The Land-Sea Breeze of the Red Sea: Observations, Simulations, and Relationships to Regional Moisture Transport
Embargo End Date2020-05-16
Permanent link to this recordhttp://hdl.handle.net/10754/661429
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AbstractUnique in situ observations of atmospheric conditions over the Red Sea and the coastal Arabian Peninsula are examined to study the dynamics and regional impacts of the local land-sea breeze cycle (LSBC). During a 26-month data record spanning 2008–2011, observed LSBC events occurred year-round, frequently exhibiting cross-shore wind velocities in excess of 8 m/s. Observed onshore and offshore features of both the land- and sea-breeze phases of the cycle are presented, and their seasonal modulation is considered. Weather Research and Forecasting climate downscaling simulations and satellite measurements are used to extend the analysis. In the model, the amplitude of the LSBC is significantly larger in the vicinity of the steeper terrain elements encircling the basin, suggesting an enhancement by the associated slope winds. Observed and simulated conditions also reflected distinct gravity-current characteristics of the intrinsic moist marine air mass during both phases of the LSBC. Specifically, the advance and retreat of marine air mass was directly tied to the development of internal boundary layers onshore and offshore throughout the period of study. Convergence in the lateral moisture flux resulting from this air mass ascending the coastal topography (sea-breeze phase) as well as colliding with air masses from the opposing coastline (land-breeze phase) further resulted in cumulous cloud formation and precipitation.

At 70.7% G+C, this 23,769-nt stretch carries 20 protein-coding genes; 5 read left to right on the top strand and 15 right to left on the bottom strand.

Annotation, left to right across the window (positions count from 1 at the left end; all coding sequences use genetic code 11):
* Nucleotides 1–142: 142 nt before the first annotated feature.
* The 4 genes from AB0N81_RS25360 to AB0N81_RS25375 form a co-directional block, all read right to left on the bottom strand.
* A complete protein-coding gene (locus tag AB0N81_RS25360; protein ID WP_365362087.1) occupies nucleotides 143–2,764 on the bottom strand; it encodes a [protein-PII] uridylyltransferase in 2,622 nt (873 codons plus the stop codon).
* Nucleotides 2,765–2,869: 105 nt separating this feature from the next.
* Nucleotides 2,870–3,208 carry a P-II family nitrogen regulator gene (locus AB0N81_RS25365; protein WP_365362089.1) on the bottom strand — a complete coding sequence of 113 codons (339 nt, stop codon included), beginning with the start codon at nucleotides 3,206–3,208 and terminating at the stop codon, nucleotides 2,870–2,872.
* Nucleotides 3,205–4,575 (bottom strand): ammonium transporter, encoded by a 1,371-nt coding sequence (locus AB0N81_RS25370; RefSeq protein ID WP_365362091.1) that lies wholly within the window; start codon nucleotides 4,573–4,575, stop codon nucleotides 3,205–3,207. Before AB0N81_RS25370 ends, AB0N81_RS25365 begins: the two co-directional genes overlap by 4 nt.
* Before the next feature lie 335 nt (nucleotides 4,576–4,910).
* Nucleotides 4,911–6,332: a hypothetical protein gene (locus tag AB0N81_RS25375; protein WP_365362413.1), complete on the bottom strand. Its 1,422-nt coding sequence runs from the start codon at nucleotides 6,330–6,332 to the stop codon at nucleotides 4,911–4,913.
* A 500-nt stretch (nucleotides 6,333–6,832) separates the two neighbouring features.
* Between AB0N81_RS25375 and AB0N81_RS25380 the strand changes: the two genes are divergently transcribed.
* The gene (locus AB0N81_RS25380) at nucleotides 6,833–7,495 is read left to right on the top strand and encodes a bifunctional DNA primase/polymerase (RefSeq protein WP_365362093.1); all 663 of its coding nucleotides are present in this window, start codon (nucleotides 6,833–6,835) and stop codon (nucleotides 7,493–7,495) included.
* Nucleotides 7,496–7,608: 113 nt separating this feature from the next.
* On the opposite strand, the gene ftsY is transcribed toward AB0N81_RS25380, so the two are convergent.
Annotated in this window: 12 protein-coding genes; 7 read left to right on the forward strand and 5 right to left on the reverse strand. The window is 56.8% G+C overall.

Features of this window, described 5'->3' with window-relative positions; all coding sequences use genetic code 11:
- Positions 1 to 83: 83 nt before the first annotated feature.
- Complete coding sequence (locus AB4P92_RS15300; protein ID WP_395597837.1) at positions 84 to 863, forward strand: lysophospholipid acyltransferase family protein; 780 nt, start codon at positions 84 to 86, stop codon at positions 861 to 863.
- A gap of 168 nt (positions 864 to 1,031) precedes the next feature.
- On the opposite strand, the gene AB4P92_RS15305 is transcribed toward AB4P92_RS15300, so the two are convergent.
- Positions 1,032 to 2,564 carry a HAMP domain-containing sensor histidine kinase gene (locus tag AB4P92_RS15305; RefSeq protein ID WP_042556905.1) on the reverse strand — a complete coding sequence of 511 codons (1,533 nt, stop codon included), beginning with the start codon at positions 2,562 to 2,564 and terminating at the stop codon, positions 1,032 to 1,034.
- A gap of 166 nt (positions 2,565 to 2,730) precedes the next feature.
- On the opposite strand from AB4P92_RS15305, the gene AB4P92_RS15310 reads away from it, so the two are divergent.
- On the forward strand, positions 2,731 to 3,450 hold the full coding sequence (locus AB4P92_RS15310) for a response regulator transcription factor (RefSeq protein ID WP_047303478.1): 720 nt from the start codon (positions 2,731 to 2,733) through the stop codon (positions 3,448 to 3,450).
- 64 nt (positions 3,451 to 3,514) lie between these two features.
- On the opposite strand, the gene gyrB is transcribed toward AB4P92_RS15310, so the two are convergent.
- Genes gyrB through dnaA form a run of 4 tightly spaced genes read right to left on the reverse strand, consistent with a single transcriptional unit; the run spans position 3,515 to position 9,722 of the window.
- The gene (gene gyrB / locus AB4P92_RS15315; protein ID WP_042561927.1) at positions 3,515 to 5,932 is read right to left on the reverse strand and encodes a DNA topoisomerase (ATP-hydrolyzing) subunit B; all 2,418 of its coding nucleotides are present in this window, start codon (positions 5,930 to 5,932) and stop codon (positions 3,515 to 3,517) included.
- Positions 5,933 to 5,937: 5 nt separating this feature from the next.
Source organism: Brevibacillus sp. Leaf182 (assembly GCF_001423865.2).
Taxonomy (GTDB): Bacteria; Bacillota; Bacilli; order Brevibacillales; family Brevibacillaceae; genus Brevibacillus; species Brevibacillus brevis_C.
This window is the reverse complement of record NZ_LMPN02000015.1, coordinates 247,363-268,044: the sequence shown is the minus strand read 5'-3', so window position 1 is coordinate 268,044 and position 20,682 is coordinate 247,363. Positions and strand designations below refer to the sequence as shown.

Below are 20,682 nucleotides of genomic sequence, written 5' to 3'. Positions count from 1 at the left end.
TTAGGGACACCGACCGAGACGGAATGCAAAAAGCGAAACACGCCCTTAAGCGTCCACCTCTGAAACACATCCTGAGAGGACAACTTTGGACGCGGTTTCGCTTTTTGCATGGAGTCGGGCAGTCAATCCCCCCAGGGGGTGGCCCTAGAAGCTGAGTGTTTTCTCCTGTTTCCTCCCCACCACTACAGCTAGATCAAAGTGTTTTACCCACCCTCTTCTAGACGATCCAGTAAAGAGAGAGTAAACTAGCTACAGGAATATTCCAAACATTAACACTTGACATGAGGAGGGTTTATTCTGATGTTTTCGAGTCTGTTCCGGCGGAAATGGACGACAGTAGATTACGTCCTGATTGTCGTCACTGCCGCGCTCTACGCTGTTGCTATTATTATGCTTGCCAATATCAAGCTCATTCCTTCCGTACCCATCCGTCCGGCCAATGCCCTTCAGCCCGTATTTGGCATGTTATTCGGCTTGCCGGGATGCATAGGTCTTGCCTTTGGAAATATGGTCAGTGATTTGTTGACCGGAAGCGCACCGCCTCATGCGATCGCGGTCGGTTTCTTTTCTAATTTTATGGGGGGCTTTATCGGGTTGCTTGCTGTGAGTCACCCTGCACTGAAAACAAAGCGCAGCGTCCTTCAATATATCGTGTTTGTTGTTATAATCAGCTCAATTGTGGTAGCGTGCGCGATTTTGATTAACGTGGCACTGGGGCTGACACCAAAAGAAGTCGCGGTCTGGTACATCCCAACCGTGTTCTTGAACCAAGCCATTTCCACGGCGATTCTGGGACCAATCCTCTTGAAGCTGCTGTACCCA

CitationDavis, S. R., Farrar, J. T., Weller, R. A., Jiang, H., & Pratt, L. J. (2019). The Land-Sea Breeze of the Red Sea: Observations, Simulations, and Relationships to Regional Moisture Transport. Journal of Geophysical Research: Atmospheres, 124(24), 13803–13825. doi:10.1029/2019jd031007
SponsorsThis study was supported by National Science Foundation (NSF) Grant OCE-1435665 and National Aeronautics and Space Administration (NASA) Grants 80NSSC18K1494 and NNX14AM71G. Further support for Lawrence Pratt was provided by NSF Grant OCE-1154641. The authors wish to thank Sarah Gille for insightful conversations related to this work. GLDAS data used in this study were acquired as part of the mission of NASA's Earth Science Division and archived and distributed by the Goddard Earth Sciences (GES) Data and Information Services Center (DISC). We further acknowledge the use of data and imagery from LANCE FIRMS operated by the NASA/GSFC/Earth Science Data and Information System (ESDIS) with funding provided by NASA/HQ. The in situ data from the WHOI/KAUST mooring is available at a WHOI repository (http://uop.whoi.edu/projects/kaust/form.php) for academic and research purposes. The mooring data collected during the WHOI-KAUST collaboration was made possible by awards USA00001, USA00002, and KSA00011 to WHOI by the KAUST in the Kingdom of Saudi Arabia. The buoy and tower data collection was a result of the work of the WHOI Upper Ocean Processes Group and staff at KAUST; John Kemp, Jason Smith, Paul Bouchard, Sean Whelan, Yasser Abualnaja, Yasser Kattan, and Abdulaziz Al-Suwailem all made major contributions.
PublisherAmerican Geophysical Union (AGU)
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